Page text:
Economy Too Crappy For Lots Of Lilith Fair Shows says that Lilith Fair has had to cancel 10 dates: Salt Lake City, Montreal, Raleigh, Charlotte, West Palm Beach, Tampa, Birmingham, Austin, Houston, and Dallas due to bad ticket sales, low attendance, and occasional lack of Kelly Clarkson and Norah Jones.

In the just-released cancellation announcement, Lilith co-founder Terry McBride says, “We are in the midst of one of the most challenging summer concert seasons with many tours being cancelled outright. Everyone involved with the tour would like to apologize to the fans and artists scheduled to play in these markets, and express appreciation for all the support for the festival’s return. Lilith remains the only tour of its kind, and we are confident that fans will be amazed by what each date has to offer.”

The reader who sent this tip in blames bad organization, rather than the economy.

I’d heard this might happening, and can’t say I’m all that surprised, although I wonder why they killed every date in Texas, since that’s a pretty big market. A friend wanted to go to the Dallas show, but couldn’t since it was on Monday afternoon. Me and some friends were thinking of trying for the Austin date, but they never announced a venue and ticket prices turned out to be kind of high. My 15-year-old self loved Sarah McLachlan and feels sorry for her, but my 20-something self is just too poor to deal with LiveNation’s crap.

Lilith Fair cancels 10 dates [EW]
2010 Lilith Tour Announcement [Lilith]


Edit Your Comment

  1. Laura Northrup says:

    Am I the only one who said, “wait, Lilith Fair is still around?”

  2. eccsame says:

    Don’t blame the economy – blame the waning appeal of Lilith Fair. There are plenty of bands touring this summer without canceling shows. The economy is a convenient excuse.

    • bananaboat says:

      Agree! Dallas has plenty of sold out shows. Blame the economy if you want but in good times, even Lilith has run it’s course.

  3. golddog says:

    I agree with the tipster. And thank God she’s a 20-something year old b/c I was getting worried I was turning in to a grumpy old person. There’s lot’s of shows I’d be inclined to go see this summer but the energy it takes to overcome the inertia of the insanity that is Ticketmaster/LiveNation, much of which is the cost, is just too much.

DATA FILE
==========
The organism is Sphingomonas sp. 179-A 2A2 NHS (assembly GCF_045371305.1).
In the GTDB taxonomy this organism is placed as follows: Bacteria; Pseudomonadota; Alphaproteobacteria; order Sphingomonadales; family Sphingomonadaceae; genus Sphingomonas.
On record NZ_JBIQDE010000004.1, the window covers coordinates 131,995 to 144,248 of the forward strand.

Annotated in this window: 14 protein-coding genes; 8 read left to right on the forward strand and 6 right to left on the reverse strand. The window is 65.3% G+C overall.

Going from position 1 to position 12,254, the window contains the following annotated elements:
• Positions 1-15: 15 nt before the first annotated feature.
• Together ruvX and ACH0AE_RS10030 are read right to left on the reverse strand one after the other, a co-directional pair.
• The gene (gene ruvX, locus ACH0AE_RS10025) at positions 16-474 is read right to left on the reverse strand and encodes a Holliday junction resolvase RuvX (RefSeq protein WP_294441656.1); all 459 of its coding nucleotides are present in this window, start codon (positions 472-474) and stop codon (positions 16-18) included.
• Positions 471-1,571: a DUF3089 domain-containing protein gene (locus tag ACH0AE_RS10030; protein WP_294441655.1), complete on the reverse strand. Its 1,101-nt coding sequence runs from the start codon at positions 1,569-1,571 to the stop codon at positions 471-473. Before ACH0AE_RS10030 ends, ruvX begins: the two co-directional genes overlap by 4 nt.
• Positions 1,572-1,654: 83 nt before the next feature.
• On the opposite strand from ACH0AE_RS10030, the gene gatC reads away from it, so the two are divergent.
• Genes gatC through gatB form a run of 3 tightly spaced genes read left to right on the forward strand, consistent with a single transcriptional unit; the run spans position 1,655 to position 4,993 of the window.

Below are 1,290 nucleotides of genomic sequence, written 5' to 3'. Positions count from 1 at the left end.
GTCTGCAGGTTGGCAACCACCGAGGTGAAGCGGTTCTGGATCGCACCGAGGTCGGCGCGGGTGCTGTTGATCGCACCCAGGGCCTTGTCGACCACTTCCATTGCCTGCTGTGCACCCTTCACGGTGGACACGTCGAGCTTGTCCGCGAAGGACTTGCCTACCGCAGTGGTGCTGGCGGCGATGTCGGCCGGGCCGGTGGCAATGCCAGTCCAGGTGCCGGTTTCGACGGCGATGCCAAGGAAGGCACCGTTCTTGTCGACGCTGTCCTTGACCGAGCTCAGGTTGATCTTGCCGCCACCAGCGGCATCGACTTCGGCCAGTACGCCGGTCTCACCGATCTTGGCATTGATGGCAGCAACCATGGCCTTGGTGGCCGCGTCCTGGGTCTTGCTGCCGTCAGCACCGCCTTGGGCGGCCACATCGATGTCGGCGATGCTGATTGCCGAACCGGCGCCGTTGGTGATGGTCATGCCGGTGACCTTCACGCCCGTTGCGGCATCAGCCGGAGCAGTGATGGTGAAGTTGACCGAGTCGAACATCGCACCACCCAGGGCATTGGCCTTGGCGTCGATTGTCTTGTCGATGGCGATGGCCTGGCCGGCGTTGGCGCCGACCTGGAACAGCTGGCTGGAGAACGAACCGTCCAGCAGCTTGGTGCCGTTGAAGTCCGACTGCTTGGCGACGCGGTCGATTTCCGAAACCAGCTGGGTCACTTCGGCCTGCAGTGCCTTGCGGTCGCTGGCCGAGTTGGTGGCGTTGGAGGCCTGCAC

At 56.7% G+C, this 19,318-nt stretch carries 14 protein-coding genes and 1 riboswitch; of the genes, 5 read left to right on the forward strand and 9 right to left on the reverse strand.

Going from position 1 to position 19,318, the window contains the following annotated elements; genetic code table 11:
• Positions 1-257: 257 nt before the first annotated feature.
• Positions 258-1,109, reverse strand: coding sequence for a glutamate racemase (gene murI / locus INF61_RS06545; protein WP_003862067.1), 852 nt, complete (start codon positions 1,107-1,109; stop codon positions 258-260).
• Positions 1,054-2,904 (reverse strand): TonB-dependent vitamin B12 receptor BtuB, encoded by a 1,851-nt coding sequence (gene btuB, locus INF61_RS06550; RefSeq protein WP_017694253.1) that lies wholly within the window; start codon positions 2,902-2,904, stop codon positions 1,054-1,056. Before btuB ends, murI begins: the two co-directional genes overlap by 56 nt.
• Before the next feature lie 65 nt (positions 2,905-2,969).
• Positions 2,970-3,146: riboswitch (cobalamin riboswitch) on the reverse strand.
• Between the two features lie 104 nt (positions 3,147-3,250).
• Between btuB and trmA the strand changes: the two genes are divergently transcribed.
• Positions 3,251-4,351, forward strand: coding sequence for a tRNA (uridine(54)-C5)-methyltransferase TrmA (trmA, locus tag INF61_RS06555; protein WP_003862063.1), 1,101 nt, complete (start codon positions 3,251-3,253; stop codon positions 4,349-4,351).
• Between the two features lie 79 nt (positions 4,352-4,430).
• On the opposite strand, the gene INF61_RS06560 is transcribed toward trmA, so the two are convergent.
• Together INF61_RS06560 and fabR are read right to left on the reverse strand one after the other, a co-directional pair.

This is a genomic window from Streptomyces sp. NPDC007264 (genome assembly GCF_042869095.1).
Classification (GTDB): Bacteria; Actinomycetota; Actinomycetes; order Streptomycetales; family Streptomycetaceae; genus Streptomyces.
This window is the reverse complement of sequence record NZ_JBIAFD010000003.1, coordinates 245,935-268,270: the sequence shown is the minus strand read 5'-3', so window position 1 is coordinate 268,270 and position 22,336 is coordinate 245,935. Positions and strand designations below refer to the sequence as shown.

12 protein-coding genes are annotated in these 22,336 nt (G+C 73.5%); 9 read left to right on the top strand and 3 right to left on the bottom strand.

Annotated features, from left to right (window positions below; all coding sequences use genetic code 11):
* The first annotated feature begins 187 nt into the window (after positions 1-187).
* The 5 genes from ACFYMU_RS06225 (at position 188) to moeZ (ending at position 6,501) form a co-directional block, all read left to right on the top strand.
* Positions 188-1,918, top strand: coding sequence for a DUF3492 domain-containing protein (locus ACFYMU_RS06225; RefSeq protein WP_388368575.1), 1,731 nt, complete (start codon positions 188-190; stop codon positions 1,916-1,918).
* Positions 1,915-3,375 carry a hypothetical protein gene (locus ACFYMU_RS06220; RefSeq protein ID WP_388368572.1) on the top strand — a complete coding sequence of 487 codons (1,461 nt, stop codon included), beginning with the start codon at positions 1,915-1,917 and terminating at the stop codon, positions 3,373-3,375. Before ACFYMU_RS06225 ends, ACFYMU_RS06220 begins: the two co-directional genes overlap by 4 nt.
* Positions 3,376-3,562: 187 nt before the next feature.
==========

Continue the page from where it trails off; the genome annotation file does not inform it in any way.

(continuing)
Lillith Fair doesn’t happen to be one of those shows, but the principle is the same whether it’s Michael Franti, non-heroin Stone Temple Pilots, ABBA (wow), or whomever. Promoters you’ve officially hit the point of diminishing returns.

  4. biggeek says:

    I felt a great disturbance in the Force, as if millions of lesbians suddenly cried out in terror and were suddenly silenced.

    • rahntwo says:

      +1 I bow to you sir

    • tbax929 says:

      -1 I give you a big middle finger.

      FTR, this lesbian isn’t going to Lilith this time around because I don’t want to buy from Ticketmaster/Live Nation. I’m officially boycotting their events. I’m sure they don’t care, but I feel pretty good about it.

      • biggeek says:

        July 6, 2010 8:12 PM

        -1 I give you a big middle finger.

        Q: How many lesbians does it take to screw in a light bulb?

        A: “That’s not funny!”

    • cerbie_the_orphan says:


      It’s a good thing I don’t believe in Hell…

  5. riguitargod says:

    I’m sure it’s just a lack of interest in the festival. LiveNation was running $10 ticket deals (granted lawn seats) for a different show each day for the last 10 days of June, and each day there were multiple cities who had a deal on Lilith. So there was plenty of opportunity for people to get there cheaply.

    I, myself, got $10 seats for Kiss & Ozzfest!

    • Chaosium says:

      “LiveNation was running $10 ticket deals (granted lawn seats) for a different show each day for the last 10 days of June, and each day there were multiple cities who had a deal on Lilith”

      The vast majority doesn’t buy their tickets from the websites, how are we supposed to know about these?

      • pecan 3.14159265 says:

        The vast majority of concertgoers don’t buy their tickets from the promoter’s website? What?

    • golddog says:

      I heard about that. What were the fees for the $10 seats? $75? :-)

      • Charlotte Rae's Web says:

        If you got them during June, no fees at all. Ticketmaster waived the fees for June. I bought tickets to some of the $10 concerts and paid just those $10 fees.